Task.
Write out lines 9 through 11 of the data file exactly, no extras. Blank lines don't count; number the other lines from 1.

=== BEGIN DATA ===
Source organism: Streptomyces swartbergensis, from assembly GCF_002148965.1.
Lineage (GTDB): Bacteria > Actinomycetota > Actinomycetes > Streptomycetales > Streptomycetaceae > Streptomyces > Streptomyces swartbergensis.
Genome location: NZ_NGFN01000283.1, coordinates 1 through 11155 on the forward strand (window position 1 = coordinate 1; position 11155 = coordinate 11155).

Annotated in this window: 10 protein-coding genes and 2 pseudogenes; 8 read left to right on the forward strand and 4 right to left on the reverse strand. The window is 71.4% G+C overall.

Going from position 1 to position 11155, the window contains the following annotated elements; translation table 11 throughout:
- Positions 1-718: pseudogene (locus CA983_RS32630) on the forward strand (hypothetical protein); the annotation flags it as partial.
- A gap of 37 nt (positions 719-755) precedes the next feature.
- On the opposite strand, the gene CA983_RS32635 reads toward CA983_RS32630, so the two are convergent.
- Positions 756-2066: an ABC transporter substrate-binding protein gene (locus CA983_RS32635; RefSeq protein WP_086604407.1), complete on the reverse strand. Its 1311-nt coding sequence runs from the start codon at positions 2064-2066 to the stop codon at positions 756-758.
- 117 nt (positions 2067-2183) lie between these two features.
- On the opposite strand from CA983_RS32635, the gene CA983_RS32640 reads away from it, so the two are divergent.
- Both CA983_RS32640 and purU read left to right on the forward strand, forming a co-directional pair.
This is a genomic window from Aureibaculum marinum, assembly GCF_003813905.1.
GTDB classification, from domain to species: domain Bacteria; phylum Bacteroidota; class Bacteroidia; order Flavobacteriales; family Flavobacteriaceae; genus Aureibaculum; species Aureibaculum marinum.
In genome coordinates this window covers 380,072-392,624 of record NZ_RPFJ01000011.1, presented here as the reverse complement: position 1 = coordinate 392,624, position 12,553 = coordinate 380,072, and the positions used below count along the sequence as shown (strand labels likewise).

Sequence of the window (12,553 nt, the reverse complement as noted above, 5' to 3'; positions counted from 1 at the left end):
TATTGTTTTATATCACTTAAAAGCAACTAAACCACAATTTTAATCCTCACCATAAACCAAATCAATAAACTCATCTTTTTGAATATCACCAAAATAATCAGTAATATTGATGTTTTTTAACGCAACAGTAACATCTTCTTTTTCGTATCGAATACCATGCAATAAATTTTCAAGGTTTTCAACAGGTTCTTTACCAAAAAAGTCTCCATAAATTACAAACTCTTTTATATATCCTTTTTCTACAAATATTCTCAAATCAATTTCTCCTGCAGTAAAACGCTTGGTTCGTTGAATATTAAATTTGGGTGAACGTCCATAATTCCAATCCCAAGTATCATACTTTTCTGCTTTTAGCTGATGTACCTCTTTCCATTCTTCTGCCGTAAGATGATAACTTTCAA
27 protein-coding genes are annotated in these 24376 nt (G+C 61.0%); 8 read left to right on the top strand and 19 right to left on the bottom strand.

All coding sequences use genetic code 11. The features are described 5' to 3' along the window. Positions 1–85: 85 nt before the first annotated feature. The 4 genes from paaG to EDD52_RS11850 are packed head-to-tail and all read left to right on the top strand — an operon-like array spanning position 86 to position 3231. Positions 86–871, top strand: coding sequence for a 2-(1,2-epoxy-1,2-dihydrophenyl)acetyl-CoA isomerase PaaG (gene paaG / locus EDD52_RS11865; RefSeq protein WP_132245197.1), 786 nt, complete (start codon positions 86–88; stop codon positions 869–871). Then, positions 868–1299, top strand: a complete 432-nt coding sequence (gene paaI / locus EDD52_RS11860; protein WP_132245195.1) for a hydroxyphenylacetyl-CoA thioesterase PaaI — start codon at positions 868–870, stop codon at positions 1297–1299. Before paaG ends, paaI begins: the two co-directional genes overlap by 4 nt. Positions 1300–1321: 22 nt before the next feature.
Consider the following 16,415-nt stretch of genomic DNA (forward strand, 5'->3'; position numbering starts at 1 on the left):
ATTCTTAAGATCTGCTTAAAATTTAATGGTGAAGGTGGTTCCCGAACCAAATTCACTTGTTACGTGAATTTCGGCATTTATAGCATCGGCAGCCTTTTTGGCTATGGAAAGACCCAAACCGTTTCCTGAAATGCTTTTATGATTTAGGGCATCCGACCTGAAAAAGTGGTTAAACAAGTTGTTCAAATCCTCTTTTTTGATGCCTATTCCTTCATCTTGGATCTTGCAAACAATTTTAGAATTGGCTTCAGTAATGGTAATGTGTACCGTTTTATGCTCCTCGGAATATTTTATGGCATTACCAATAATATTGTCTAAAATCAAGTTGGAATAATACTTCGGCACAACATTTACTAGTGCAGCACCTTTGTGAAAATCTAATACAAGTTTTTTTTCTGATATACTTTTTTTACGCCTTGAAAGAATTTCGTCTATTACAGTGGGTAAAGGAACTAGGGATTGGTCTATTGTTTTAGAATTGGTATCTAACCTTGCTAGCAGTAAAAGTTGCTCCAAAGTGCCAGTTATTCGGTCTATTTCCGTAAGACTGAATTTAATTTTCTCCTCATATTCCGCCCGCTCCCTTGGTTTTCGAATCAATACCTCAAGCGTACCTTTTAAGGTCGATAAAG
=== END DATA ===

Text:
- Positions 756-2066: an ABC transporter substrate-binding protein gene (locus CA983_RS32635; RefSeq protein WP_086604407.1), complete on the reverse strand. Its 1311-nt coding sequence runs from the start codon at positions 2064-2066 to the stop codon at positions 756-758.
- 117 nt (positions 2067-2183) lie between these two features.
- On the opposite strand from CA983_RS32635, the gene CA983_RS32640 reads away from it, so the two are divergent.